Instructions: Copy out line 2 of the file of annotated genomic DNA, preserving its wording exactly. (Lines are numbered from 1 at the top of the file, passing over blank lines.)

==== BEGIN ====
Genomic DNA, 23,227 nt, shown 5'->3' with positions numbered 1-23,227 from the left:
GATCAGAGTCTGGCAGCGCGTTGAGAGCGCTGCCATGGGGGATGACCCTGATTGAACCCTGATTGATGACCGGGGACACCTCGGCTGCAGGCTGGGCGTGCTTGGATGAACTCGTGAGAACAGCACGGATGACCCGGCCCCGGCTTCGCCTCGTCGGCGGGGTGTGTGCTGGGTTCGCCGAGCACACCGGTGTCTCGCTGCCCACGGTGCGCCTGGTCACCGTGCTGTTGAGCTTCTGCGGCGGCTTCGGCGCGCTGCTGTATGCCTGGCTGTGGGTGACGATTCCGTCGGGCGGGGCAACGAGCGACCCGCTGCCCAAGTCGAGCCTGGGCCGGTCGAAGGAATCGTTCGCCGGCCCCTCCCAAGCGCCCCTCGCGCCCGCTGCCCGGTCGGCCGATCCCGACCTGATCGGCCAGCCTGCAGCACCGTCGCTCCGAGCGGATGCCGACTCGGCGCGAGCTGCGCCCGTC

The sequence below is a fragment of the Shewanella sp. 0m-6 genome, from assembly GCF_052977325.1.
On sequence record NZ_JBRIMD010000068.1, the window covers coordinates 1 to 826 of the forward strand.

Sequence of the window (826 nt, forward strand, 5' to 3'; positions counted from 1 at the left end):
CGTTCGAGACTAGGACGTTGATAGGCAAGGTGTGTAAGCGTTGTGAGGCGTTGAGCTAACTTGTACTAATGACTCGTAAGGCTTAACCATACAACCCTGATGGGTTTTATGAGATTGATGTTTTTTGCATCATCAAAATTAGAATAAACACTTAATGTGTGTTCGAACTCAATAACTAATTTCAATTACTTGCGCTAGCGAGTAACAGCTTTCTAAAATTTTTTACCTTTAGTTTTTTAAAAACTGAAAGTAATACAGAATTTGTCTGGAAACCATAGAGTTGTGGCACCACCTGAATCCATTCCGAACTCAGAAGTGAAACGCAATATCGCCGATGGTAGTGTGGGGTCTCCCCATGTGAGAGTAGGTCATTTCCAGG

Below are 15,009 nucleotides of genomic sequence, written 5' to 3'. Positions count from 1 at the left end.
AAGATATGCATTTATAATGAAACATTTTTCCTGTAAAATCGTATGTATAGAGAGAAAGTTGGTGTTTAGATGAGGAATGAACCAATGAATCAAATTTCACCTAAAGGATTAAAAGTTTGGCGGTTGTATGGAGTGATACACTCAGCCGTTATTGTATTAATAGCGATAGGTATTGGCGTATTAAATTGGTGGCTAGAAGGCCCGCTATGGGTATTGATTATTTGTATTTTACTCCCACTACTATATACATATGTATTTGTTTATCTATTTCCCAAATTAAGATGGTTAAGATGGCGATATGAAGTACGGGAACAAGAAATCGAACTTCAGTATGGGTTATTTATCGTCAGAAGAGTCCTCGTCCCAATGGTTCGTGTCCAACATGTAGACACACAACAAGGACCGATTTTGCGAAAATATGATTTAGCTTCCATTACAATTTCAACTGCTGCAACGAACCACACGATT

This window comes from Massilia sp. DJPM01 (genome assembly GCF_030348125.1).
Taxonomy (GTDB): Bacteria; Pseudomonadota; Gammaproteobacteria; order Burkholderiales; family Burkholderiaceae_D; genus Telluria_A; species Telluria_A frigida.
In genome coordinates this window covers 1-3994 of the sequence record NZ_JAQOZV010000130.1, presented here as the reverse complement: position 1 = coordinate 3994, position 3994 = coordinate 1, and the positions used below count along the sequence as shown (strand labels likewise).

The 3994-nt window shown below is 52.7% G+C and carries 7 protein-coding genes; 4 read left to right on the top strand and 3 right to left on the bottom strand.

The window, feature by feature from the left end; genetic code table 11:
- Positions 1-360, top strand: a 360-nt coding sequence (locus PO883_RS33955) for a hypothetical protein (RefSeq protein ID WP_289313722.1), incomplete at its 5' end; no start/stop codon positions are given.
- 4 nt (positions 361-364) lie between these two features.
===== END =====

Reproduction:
GATCAGAGTCTGGCAGCGCGTTGAGAGCGCTGCCATGGGGGATGACCCTGATTGAACCCTGATTGATGACCGGGGACACCTCGGCTGCAGGCTGGGCGTGCTTGGATGAACTCGTGAGAACAGCACGGATGACCCGGCCCCGGCTTCGCCTCGTCGGCGGGGTGTGTGCTGGGTTCGCCGAGCACACCGGTGTCTCGCTGCCCACGGTGCGCCTGGTCACCGTGCTGTTGAGCTTCTGCGGCGGCTTCGGCGCGCTGCTGTATGCCTGGCTGTGGGTGACGATTCCGTCGGGCGGGGCAACGAGCGACCCGCTGCCCAAGTCGAGCCTGGGCCGGTCGAAGGAATCGTTCGCCGGCCCCTCCCAAGCGCCCCTCGCGCCCGCTGCCCGGTCGGCCGATCCCGACCTGATCGGCCAGCCTGCAGCACCGTCGCTCCGAGCGGATGCCGACTCGGCGCGAGCTGCGCCCGTC